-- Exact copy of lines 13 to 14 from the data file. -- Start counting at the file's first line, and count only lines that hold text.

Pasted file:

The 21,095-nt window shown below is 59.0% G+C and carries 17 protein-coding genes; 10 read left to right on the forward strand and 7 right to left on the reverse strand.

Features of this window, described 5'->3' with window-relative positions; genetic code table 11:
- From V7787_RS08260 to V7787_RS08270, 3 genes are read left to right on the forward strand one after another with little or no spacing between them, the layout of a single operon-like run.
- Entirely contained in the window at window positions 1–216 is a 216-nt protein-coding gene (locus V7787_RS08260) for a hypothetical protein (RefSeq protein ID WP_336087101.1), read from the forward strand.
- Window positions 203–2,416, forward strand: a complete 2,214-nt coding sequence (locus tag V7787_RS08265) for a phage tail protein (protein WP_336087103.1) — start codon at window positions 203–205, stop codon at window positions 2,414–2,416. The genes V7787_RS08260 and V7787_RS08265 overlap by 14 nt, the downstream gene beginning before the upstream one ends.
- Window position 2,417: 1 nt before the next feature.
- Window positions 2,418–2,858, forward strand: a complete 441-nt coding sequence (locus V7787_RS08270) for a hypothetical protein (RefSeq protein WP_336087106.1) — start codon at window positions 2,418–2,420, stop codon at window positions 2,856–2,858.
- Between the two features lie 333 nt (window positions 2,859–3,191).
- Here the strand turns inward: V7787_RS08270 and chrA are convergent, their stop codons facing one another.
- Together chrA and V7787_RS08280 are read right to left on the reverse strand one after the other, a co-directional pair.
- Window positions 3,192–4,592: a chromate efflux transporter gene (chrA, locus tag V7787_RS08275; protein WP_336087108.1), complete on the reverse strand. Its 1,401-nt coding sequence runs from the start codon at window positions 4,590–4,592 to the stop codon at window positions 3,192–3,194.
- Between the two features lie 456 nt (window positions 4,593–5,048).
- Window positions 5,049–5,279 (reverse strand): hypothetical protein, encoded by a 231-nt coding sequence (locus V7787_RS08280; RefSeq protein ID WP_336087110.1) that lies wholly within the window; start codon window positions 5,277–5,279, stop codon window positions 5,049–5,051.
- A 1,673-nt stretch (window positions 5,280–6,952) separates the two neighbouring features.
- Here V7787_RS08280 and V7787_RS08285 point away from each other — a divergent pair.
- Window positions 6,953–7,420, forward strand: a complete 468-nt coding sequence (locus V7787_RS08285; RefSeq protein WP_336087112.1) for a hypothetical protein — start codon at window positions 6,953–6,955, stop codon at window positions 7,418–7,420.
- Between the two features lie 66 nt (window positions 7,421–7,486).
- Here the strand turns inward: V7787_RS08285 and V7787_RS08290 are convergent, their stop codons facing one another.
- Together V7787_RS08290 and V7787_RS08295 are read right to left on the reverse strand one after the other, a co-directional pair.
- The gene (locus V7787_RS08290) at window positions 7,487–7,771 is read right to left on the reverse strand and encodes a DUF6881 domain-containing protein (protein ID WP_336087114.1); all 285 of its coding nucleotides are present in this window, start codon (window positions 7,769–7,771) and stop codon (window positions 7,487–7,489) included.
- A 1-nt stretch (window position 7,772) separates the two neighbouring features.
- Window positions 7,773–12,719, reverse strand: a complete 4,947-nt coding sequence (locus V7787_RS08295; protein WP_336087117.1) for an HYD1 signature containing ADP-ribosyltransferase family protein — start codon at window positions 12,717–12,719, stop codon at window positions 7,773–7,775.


- Window positions 5,049–5,279 (reverse strand): hypothetical protein, encoded by a 231-nt coding sequence (locus V7787_RS08280; RefSeq protein ID WP_336087110.1) that lies wholly within the window; start codon window positions 5,277–5,279, stop codon window positions 5,049–5,051.
- A 1,673-nt stretch (window positions 5,280–6,952) separates the two neighbouring features.